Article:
Search Of Justice In The Middle East
By Ali Abunimah
22 June, 2007
The US decision to back Palestinian
Authority president Mahmoud Abbas in the recent turmoil virtually guarantees
an escalation in violence. Abbas has installed an unelected "emergency"
government to replace the democratically elected Hamas-led national
Some have portrayed, Hamas' takeover of Palestinian Authority security
compounds in Gaza as a "coup." But many Palestinians do not
view it that way. In January 2006, Hamas decisively won legislative
elections, giving it the right to form an administration. The US, despite
its rhetorical support for democracy, decided to crush Hamas rule, imposing
sanctions that have harmed ordinary Palestinians in the hope that Hamas
would be forced out.
When it won the elections,
Hamas had already observed a one-year unilateral truce with Israel,
and had suspended the suicide bombings against Israeli civilians that
had made it notorious. It tried to enter mainstream politics through
the front door, to play by the rules of the game, but was undermined
at every step. The bitter conclusion for many Palestinians is that the
US is not interested in supporting real democracy, and will intervene
relentlessly to overthrow leaders it does not support, regardless of
the will of the Palestinian people.
The militias that Hamas took
on and defeated in recent weeks were particularly hated in Gaza because
they had abducted, tortured and killed many Hamas members and were widely
seen as thoroughly corrupt. It so happens that these militias received
arms and funding from the United States and had vowed to take on and
defeat Hamas in a violent showdown, overturning the result of the election.
We have seen this strategy
before. Does anyone remember the Nicaraguan Contras? Is it a coincidence
that one of Israel's most ardent supporters, US Deputy National Security
Advisor Elliott Abrams, who illegally channeled money to the Contras,
has been the architect of the US strategy to support anti-Hamas militias?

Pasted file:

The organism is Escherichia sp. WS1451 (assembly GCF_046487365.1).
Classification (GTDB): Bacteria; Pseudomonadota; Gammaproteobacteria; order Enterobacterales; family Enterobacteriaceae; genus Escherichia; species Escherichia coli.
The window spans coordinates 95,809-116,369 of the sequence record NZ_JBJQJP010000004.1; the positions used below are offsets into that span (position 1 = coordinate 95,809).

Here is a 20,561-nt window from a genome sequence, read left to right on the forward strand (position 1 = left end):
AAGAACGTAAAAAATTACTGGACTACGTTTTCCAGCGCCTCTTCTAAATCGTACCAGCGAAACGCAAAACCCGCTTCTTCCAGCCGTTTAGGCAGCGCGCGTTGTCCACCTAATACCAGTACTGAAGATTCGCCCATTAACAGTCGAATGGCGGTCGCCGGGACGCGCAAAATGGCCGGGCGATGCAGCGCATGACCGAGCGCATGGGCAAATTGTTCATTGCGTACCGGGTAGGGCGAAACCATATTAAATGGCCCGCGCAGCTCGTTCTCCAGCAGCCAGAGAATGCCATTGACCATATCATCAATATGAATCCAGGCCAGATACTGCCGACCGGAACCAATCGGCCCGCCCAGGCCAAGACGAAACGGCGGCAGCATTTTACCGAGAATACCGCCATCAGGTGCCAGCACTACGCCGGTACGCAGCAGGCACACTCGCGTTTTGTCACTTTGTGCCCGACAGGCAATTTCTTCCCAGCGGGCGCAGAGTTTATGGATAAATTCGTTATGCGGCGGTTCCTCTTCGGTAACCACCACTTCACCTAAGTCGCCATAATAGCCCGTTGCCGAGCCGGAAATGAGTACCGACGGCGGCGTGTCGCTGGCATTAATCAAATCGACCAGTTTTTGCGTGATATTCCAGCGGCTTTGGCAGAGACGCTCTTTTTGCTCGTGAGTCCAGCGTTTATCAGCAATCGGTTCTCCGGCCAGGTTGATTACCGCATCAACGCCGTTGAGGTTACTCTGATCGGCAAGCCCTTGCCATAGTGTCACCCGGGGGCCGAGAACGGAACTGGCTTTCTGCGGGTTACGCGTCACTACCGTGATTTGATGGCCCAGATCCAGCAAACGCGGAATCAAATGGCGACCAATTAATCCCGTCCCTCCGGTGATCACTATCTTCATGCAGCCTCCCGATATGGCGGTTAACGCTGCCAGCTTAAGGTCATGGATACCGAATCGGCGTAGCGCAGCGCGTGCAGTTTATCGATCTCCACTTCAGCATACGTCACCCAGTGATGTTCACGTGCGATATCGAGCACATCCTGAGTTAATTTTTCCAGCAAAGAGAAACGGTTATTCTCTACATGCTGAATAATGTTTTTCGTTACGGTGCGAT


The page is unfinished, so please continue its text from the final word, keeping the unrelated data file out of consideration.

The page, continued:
Despite the power-sharing
deal Fatah and Hamas signed in Mecca last February, key Fatah leaders
refused to place their militias under the control of an independent
interior minister. He resigned in frustration, and the US continued
to funnel in weapons.
Following its dramatic rout
of Fatah positions, Hamas leaders gave televised speeches emphasizing
that they were not at war with Fatah's rank and file (many of whom did
not even fight) and did not want to seize power or overthrow Mr. Abbas,
whose legitimacy they explicitly reaffirmed. Their problem, they said,
was only with the US-supported militia leaders, such as Muhammad Dahlan
and Rashid Abu Shbak who had made the job of the elected Hamas-led government
impossible. As a goodwill gesture, Hamas leaders issued a general amnesty
for all captured Fatah commanders and appealed for dialogue, reconciliation
and reconstructing a national unity government.
Abbas rejected these appeals
and has opted to form an unelected government and rule by decree even
though Palestinian law denies him that authority. This government will
have little real power and will be considered illegitimate by a significant
part of the Palestinian public.
After more than a year of
sanctions against the Palestinian people, Hamas is stronger and more
popular than ever. Throwing more US support behind Abbas and his unelected
cabinet will not reverse this trend.
There has been much talk
that the events in Gaza herald the birth of a "three-state solution"
-- Israel, plus a Hamas stronghold in Gaza and a Fatah-led West Bank.
In reality, the West Bank and Gaza had already long been isolated from
each other by Israeli policy. Ultimately, neither Hamas nor Fatah controls
the fate of Palestinians; they remain under crushing Israeli military
rule that is increasingly likened to apartheid.
And just like apartheid South
Africans, who cited "black on black" violence, some Israelis
assert that intra-Palestinian fighting proves that Palestinians are
incapable of democracy. They hope that all the heat will be off Israel
as it entrenches Bantustan-like separation and discrimination against
non-Jews under its rule.
The reality remains that
11 million souls -- half Palestinians and half Israelis -- inhabit a
small country. Closing off Gaza and allowing it to descend into further
misery, and propping up a Fatah-led Palestinian Authority that has lost
legitimacy, while Israel continues to build Jewish-only settlements
across the West Bank, is not the path to peace.
without outside interference, and South Africa or Northern Ireland-style
peace talks aimed at ending all forms of military occupation, inequality
and discrimination, with strong outside support, may yet save the situation.
But so far there are no signs that the Bush administration will heed
these obvious rudiments of peace.
a Palestinian-American and the author of "One Country: A Bold Proposal
to End the Israeli-Palestinian Conflict."
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